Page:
This is the basic text view. SWITCH NOW to the new, more interactive format.
There was a decrease in the status of respect for religious freedom by the Government during the reporting period, particularly with regard to the Baha'i and Jewish communities. Jewish residents of Amran Governorate experienced increased harassment and numerous threats from a small group of their Muslim neighbors; and following the killing of a Jewish community leader, many community members began making plans to leave the country. The Government appeared unwilling or unable to increase security for the remaining Jewish population, and generally perpetrators of violence against the community were not punished. For the first time, based on fears for the community's safety in the country, the U.S. Government initiated a special process to refer Yemeni Jews for refugee resettlement in the United States. During the reporting period, the Government detained members of the Baha'i community because of their religious beliefs and they faced deportation, and there were reports of arrests of Christian converts. Some Zaydi Muslims reported that they continued to feel targeted by government entities for their religious affiliation.
Relations among religious groups generally were amicable; however, reports of societal abuses and discrimination based on religious affiliation, belief, or practice increased, particularly as related to the Jewish community in Amran Governorate. The ongoing, unresolved situation in Saada Governorate and increasing violence between government forces and al-Houthi rebels, who adhere to the Zaydi school of Shi'a Islam, caused political, tribal, and religious tensions to grow during the reporting period.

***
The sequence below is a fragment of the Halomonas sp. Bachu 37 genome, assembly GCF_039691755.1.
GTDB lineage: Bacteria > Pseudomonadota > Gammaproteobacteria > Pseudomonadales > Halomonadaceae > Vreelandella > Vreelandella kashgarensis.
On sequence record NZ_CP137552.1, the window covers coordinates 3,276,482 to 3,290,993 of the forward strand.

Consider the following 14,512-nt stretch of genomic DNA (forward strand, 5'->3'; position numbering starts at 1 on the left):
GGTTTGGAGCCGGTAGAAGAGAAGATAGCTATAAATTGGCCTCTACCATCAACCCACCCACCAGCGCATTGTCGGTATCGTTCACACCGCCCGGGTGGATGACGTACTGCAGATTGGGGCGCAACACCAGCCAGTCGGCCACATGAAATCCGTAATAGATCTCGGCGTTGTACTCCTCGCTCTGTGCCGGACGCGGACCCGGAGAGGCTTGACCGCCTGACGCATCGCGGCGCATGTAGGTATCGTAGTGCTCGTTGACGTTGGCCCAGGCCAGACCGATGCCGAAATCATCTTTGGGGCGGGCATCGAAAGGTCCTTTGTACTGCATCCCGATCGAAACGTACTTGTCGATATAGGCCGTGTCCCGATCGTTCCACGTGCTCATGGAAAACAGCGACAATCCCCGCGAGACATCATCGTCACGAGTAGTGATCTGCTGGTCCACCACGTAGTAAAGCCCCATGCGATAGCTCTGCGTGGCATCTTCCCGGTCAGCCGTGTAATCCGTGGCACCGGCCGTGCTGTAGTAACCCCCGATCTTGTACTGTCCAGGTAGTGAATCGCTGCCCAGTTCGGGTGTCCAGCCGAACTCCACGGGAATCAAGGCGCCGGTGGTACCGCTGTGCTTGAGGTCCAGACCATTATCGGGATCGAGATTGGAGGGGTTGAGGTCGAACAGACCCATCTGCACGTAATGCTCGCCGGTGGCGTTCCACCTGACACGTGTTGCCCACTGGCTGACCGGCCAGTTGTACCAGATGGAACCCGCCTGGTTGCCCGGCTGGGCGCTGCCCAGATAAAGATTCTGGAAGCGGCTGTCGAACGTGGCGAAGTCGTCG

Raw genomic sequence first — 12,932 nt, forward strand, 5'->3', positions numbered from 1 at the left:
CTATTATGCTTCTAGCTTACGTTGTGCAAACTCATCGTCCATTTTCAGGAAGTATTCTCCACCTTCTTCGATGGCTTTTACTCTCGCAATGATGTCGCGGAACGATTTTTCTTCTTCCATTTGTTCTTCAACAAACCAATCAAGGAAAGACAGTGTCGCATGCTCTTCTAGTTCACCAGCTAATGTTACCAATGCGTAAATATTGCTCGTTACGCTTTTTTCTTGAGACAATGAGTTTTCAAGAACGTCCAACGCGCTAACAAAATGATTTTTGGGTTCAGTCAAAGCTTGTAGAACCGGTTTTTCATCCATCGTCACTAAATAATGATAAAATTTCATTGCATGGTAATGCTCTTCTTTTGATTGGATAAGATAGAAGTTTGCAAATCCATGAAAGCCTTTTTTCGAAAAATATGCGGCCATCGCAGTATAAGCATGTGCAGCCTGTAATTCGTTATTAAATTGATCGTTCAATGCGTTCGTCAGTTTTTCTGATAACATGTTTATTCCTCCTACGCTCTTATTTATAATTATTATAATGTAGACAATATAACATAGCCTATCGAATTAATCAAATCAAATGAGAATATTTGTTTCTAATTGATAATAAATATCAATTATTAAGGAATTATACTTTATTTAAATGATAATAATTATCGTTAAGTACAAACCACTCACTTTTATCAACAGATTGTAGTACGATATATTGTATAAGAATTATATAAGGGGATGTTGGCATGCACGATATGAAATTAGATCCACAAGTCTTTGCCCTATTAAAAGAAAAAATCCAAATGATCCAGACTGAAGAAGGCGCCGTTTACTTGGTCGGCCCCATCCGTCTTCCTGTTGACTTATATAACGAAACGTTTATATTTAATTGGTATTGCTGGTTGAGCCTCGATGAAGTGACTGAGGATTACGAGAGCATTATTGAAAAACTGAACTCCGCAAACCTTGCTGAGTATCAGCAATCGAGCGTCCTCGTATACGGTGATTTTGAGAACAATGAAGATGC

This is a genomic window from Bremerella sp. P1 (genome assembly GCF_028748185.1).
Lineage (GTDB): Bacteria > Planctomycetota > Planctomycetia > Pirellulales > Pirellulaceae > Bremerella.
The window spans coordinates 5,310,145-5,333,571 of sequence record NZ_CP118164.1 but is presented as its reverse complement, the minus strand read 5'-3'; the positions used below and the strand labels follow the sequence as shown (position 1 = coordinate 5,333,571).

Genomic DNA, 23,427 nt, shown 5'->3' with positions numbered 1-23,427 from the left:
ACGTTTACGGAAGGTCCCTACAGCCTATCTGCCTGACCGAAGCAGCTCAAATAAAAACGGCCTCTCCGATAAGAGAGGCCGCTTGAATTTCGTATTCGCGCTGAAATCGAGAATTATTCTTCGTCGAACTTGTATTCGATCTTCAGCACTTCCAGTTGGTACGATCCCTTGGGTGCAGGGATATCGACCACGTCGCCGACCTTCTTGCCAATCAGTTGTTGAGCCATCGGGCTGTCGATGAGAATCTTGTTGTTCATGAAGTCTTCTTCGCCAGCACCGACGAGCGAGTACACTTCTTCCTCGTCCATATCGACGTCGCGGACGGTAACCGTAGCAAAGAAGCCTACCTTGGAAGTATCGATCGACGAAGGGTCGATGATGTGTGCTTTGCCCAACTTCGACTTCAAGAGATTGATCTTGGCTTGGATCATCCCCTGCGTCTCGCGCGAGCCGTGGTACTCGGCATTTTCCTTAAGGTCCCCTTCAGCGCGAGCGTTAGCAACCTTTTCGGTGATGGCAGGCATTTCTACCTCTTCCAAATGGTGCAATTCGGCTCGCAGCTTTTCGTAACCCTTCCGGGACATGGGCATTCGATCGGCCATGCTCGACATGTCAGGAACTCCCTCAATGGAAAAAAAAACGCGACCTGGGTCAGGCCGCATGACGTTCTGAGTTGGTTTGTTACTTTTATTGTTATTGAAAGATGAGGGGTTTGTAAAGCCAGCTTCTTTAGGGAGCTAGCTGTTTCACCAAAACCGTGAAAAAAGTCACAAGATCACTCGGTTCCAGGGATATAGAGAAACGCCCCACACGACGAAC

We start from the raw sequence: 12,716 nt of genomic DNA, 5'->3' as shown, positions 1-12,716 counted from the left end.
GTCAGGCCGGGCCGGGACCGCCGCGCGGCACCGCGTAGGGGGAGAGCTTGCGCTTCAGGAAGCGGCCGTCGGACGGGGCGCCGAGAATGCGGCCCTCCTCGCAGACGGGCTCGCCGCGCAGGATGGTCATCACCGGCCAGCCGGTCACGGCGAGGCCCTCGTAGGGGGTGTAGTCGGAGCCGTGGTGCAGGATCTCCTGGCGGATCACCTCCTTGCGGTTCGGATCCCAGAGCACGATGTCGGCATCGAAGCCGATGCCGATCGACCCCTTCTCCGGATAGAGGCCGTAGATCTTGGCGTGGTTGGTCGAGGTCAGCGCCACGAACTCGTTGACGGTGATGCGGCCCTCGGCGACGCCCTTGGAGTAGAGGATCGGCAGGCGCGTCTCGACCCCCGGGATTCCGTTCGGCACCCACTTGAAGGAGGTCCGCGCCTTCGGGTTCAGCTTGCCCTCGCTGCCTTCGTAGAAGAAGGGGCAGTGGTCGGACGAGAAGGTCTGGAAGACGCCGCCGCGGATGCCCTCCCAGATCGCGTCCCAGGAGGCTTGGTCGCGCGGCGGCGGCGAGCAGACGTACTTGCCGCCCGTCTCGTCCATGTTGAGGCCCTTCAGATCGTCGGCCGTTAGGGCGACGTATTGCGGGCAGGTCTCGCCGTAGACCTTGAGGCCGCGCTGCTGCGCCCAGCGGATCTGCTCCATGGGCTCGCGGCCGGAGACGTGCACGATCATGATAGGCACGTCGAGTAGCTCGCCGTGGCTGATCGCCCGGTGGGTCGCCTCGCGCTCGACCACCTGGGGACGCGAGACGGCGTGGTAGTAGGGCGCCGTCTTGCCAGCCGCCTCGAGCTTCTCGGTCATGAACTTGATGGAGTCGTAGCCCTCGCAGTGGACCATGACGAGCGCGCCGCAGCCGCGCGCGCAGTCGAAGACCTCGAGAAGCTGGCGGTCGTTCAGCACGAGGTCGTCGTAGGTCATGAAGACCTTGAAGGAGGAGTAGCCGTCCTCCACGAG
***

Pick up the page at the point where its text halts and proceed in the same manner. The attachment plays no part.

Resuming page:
The U.S. Government discusses religious freedom with the Government as part of its overall policy to promote human rights. During the reporting period, the U.S. Government was particularly involved in protecting the rights of the Jewish community in Amran Governorate, as well as several Baha'is of Iraqi and Iranian descent at risk of being deported from the country.
Section I. Religious Demography
The country has an area of 328,100 square miles and a population of 23 million.
Virtually all citizens are Muslims, predominantly belonging to either the Zaydi order of Shi'a Islam or the Shafa'i order of Sunni Islam. While there are no available statistics, Zaydis make up an estimated 45 percent and Shafa'is 55 percent of the population. There are a few thousand Ismaili Muslims who reside mainly in the north. There are reportedly 150 Baha'is.
Jews are the only indigenous non-Muslim religious minority. Nearly all of the once-sizable Jewish population has emigrated. Fewer than 250 Jews remain in Amran Governorate in the north of the country. The Government's inability to adequately protect this community from increased threats has led to the desire of much of the community to emigrate. Since January 2007 the historic Saada Governorate community of 60 Jews has lived in Sana'a, under the protection and care of the Government, after abandoning their homes in the face of threats from al-Houthi rebels. The community has abandoned its synagogues in Saada. Until the increase in violence against the Jewish community in December 2008 and January 2009 forced their closure, there were at least two functioning synagogues in Amran Governorate.
There are an estimated 3,000 Christians throughout the country, most of whom are refugees or temporary foreign residents. There are four churches in Aden, three Roman Catholic and one Anglican. There are approximately 40 Hindus living in Aden who trace their origins to India. Aden has one Hindu temple.